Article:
What kind of injury is an insult? Is its infliction determined by the insulter or the insulted? What does it reveal about the character of both parties, as well as the character of society and its conventions? What is its role in social and legal life? How ready should we be to forgive?
Those questions and more are posed by UC Santa Cruz professor of humanities Jerome Neu in his new book, Sticks and Stones: The Philosophy of Insults (Oxford University Press, 2008), as he explores the nature, purpose and ultimate effect of insults.
Employing a wide range of examples-from Aristotle and Shakespeare, to Don Rickles and Eminem, to international politics and modern rap music-Neu examines how notions of insult shape our beliefs about character, honor, free speech, social interaction, and law. Drawing from a multitude of disciplines including philosophy, psychology, anthropology, linguistics, and legal studies, Neu illustrates how the assertions and assumptions of dominance implicit in insults constitute a serious and critical form of power play.
As Neu notes in the book's foreword: "To find guidance on how to live in the world with the many others who impinge on our boundaries, to think about how much we should put up with those who would put us down, it is necessary to explore the nature and place of insult in our lives."
Sticks and Stones includes chapters on the language of abuse, insult humor, emotions generated by insults, and legal issues such as obscenity, hate speech, libel, slander, and blasphemy. He notes that the perennial schoolyard addage: "Sticks and stones may break my bones, but words will never hurt me" may sound true, but it's actually false. In the real world, words do have significant effects, and Neu contends that the popular as well as the standard legal distinctions between speech and conduct are themselves troubled. He points out that there are large theoretical issues related to freedom and limits of speech.
"The regulation of hate speech on a university campus, for example, is a genuinely difficult business, because hate speech can be truly harmful and disrupting to an academic environment," says Neu. "On the other hand, who are you going to shut up and what words are you going to outlaw? Most existing hate speech regulations focus on obscene and racial slurs, but polite speech can be equally-if not more-hurtful."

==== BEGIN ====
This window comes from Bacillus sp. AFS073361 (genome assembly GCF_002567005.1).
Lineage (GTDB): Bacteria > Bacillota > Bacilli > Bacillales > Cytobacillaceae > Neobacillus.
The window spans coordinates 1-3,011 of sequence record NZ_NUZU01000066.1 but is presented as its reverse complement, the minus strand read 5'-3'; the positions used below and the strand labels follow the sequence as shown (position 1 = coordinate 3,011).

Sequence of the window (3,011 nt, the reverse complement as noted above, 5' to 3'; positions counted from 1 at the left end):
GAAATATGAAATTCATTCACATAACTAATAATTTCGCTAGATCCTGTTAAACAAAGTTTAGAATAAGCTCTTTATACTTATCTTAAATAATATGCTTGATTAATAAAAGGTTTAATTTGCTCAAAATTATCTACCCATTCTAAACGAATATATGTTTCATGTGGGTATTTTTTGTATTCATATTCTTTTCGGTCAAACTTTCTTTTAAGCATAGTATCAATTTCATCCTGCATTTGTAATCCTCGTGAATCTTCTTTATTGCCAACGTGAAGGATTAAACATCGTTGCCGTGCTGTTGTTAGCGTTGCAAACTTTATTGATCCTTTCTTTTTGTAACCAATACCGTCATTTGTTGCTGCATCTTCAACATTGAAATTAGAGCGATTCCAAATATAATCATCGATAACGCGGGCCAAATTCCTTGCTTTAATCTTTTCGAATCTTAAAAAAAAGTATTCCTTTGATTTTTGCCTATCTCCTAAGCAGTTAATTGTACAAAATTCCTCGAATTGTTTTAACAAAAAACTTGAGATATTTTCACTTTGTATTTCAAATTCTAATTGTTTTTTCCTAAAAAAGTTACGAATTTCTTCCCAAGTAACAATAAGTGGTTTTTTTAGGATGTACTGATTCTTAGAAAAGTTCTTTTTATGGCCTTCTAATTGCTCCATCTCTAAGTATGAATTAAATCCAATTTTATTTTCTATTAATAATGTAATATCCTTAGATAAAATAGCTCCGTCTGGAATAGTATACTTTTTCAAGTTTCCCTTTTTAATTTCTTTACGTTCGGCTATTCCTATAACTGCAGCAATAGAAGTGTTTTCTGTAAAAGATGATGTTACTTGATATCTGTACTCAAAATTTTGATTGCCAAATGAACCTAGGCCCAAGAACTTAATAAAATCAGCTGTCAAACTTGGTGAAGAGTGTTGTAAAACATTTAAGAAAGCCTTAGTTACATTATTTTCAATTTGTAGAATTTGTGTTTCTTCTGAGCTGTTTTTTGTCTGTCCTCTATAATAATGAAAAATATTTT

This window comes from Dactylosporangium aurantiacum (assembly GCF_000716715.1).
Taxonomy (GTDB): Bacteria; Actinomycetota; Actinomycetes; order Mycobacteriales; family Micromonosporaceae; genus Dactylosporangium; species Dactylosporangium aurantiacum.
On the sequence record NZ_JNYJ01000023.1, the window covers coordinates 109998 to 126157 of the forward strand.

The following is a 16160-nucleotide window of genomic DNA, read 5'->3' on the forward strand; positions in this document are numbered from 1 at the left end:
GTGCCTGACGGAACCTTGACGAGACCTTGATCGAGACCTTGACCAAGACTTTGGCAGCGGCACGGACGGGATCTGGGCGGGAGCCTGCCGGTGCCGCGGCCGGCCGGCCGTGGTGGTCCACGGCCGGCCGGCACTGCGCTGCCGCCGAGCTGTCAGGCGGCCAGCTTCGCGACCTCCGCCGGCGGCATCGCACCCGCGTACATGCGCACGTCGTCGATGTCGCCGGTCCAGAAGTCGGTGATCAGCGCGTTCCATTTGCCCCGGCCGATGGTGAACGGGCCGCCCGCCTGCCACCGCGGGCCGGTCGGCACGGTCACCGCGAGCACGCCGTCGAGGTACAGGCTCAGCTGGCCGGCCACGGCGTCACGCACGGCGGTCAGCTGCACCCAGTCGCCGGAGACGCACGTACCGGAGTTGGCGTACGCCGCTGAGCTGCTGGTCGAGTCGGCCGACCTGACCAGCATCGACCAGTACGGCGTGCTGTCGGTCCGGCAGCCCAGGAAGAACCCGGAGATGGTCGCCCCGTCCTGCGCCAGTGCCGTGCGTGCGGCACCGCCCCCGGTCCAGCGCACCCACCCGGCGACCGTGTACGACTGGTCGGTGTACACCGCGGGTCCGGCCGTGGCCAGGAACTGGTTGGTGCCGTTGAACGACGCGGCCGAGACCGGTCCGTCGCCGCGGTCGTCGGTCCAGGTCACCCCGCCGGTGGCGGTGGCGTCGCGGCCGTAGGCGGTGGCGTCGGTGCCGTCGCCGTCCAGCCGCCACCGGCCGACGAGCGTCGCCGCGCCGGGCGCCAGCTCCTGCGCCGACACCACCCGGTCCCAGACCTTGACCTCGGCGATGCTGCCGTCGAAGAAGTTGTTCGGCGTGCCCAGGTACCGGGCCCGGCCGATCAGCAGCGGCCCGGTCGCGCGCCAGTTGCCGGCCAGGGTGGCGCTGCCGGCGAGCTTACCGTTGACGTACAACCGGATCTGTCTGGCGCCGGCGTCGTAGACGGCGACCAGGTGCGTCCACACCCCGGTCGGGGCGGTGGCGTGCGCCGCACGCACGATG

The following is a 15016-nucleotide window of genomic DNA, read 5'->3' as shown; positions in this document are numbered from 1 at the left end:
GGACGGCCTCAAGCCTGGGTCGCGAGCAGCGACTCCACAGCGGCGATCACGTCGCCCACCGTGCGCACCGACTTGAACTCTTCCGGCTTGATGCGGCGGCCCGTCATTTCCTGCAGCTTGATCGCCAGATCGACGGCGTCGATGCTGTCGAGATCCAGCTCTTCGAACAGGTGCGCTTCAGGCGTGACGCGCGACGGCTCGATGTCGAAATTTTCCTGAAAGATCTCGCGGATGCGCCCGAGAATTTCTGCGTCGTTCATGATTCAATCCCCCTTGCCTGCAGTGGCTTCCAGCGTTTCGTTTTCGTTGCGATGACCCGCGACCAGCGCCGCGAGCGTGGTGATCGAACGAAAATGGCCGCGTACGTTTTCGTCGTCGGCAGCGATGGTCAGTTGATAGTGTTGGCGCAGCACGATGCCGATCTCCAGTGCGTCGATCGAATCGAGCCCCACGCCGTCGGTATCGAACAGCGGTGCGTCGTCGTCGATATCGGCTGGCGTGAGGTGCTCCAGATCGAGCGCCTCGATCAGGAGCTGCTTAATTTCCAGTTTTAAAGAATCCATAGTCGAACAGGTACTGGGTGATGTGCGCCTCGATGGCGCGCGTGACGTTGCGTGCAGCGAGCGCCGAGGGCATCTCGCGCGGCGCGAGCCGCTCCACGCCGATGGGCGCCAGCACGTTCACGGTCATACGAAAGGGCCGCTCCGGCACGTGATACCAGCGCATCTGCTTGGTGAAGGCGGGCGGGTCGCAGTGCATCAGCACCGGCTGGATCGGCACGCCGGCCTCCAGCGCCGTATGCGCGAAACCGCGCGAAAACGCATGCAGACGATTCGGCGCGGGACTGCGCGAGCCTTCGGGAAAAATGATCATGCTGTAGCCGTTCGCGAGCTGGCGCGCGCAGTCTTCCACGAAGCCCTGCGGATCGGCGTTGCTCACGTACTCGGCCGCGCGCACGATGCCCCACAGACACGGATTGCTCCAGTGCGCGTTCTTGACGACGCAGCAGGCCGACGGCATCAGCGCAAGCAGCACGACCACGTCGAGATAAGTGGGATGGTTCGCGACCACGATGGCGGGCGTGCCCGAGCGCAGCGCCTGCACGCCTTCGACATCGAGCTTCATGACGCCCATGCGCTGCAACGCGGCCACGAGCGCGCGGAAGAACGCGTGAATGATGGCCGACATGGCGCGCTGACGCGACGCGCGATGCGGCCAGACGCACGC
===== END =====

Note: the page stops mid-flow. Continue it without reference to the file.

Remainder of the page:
"The truth is, when discussing controversial issues, people's fundamental views may come under assault," Neu adds. "But it's the function of the university to have students' fundamental views subjected to critical scrutiny, so a certain level of discomfort may be essential to the process. And it is dangerous to forbid certain speech because of the experience of history--there are no limits in the end to who gets shut up."
Neu found no shortage of material to draw on for the book, touching on topics such as the recent uproar over the publication of Danish cartoons depicting images of the Islamic Prophet Muhammad, the European institution of dueling and honor, the origin of rap music in underground insult contests in the black community, and the sexual component of certain types of insult.
"The last chapter is about forgiveness and how much toleration we should give and expect from others" says Neu. "Hopefully a better understanding of the nature and sources of insults will put us in a better position to think fruitfully of our own interactions with others."
Neu joined the faculty at UC Santa Cruz in 1972, where he teaches courses on Freud for the Psychology Department, philosophy of law for the Legal Studies program, as well as various classes for the Philosophy Department. His previous books include Emotion, Thought, and Therapy and A Tear is an Intellectual Thing: The Meanings of Emotion. He is also the editor of the Cambridge Companion to Freud.